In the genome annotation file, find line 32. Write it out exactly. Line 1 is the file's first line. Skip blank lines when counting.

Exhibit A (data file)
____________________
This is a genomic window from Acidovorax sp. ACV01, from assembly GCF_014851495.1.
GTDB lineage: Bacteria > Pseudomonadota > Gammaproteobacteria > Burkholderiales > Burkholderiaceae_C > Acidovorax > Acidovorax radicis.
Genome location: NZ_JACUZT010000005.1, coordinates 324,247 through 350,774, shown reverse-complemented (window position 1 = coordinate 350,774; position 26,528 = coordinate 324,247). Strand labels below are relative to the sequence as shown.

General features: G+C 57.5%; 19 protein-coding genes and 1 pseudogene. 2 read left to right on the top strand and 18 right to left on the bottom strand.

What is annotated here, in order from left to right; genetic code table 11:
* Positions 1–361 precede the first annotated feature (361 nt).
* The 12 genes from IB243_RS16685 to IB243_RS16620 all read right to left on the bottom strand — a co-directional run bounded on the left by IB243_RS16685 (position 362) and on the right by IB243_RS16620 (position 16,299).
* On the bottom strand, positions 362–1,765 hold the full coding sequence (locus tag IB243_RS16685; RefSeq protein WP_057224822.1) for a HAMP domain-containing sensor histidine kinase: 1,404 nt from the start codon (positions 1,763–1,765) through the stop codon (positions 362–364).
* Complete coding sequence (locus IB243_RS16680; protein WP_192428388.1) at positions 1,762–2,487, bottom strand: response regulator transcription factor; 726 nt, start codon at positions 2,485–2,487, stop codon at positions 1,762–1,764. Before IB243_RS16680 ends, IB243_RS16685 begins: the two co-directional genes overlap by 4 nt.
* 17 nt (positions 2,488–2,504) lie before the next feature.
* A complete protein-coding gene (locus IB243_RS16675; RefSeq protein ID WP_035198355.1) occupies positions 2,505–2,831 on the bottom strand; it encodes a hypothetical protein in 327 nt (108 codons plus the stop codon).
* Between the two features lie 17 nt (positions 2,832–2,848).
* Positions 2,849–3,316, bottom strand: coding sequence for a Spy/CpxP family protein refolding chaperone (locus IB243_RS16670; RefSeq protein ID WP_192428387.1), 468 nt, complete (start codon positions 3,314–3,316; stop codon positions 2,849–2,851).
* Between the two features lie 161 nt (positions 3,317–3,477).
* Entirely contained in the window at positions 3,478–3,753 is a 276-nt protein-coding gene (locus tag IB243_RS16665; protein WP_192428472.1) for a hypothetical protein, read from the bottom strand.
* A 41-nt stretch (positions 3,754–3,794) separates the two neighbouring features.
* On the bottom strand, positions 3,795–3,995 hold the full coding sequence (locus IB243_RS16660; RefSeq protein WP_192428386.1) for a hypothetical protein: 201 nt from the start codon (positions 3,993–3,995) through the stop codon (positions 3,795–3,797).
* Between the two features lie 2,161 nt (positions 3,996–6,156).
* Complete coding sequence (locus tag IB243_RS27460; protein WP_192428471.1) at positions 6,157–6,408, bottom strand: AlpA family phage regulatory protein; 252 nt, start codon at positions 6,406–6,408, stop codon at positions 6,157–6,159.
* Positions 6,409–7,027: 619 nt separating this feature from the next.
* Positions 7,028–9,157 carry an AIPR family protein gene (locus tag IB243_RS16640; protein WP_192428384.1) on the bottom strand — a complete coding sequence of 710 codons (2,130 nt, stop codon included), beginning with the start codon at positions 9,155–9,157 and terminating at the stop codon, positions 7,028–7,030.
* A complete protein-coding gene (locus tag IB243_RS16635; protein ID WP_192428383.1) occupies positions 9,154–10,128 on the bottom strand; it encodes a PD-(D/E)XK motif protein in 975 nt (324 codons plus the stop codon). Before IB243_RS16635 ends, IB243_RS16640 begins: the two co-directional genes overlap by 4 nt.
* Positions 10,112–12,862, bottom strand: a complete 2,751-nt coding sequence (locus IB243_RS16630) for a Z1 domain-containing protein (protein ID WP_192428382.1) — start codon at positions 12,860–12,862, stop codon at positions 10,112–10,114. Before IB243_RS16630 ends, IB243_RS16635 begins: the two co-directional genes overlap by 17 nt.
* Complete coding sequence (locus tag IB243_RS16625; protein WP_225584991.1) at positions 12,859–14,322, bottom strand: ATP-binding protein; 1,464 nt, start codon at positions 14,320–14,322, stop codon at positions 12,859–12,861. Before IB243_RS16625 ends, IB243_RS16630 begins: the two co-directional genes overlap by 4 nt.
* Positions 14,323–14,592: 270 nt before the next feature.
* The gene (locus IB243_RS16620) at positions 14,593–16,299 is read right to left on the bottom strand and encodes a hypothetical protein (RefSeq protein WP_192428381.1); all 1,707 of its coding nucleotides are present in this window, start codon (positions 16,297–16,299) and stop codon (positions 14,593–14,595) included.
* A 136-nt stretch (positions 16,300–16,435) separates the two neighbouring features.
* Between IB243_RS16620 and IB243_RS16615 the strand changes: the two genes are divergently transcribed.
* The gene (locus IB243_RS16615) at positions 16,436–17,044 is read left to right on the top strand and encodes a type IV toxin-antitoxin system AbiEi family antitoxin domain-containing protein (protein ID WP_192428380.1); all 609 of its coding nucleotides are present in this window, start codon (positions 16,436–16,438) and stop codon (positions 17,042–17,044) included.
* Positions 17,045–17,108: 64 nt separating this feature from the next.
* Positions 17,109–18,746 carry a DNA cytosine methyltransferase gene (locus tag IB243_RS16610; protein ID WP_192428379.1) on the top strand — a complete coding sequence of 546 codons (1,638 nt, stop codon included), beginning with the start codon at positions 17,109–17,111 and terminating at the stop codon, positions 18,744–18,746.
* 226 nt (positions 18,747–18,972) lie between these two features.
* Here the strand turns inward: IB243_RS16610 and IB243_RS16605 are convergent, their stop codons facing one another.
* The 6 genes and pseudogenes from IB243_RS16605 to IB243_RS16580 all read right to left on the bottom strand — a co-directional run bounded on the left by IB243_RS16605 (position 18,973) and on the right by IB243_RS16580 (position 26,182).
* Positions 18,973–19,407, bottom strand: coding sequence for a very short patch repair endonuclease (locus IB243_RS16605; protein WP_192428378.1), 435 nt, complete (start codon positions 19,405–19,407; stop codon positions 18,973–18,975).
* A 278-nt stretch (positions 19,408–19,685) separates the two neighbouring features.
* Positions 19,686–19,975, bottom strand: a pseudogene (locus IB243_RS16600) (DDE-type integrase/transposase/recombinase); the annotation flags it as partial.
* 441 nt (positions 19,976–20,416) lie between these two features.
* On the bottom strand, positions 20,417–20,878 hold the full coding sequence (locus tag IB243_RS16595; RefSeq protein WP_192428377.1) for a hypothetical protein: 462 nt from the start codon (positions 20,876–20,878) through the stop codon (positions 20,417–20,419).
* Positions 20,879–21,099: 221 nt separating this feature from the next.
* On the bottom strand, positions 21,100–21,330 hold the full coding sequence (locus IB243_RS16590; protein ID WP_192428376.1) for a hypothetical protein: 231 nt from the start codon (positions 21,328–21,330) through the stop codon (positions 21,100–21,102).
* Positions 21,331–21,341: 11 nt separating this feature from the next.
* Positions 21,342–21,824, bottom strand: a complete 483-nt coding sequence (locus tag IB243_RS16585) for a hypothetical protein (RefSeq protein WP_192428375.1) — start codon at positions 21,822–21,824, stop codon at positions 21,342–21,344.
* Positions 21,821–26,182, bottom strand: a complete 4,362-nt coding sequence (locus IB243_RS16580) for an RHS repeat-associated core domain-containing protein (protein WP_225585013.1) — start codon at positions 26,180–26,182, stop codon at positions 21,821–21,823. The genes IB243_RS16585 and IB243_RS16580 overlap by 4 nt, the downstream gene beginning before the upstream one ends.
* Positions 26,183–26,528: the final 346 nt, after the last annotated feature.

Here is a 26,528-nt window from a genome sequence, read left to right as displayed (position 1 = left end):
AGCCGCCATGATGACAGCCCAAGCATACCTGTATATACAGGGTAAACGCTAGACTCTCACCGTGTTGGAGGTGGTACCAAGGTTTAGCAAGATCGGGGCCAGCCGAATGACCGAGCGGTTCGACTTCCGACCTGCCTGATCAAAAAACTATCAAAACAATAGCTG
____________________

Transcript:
* 226 nt (positions 18,747–18,972) lie between these two features.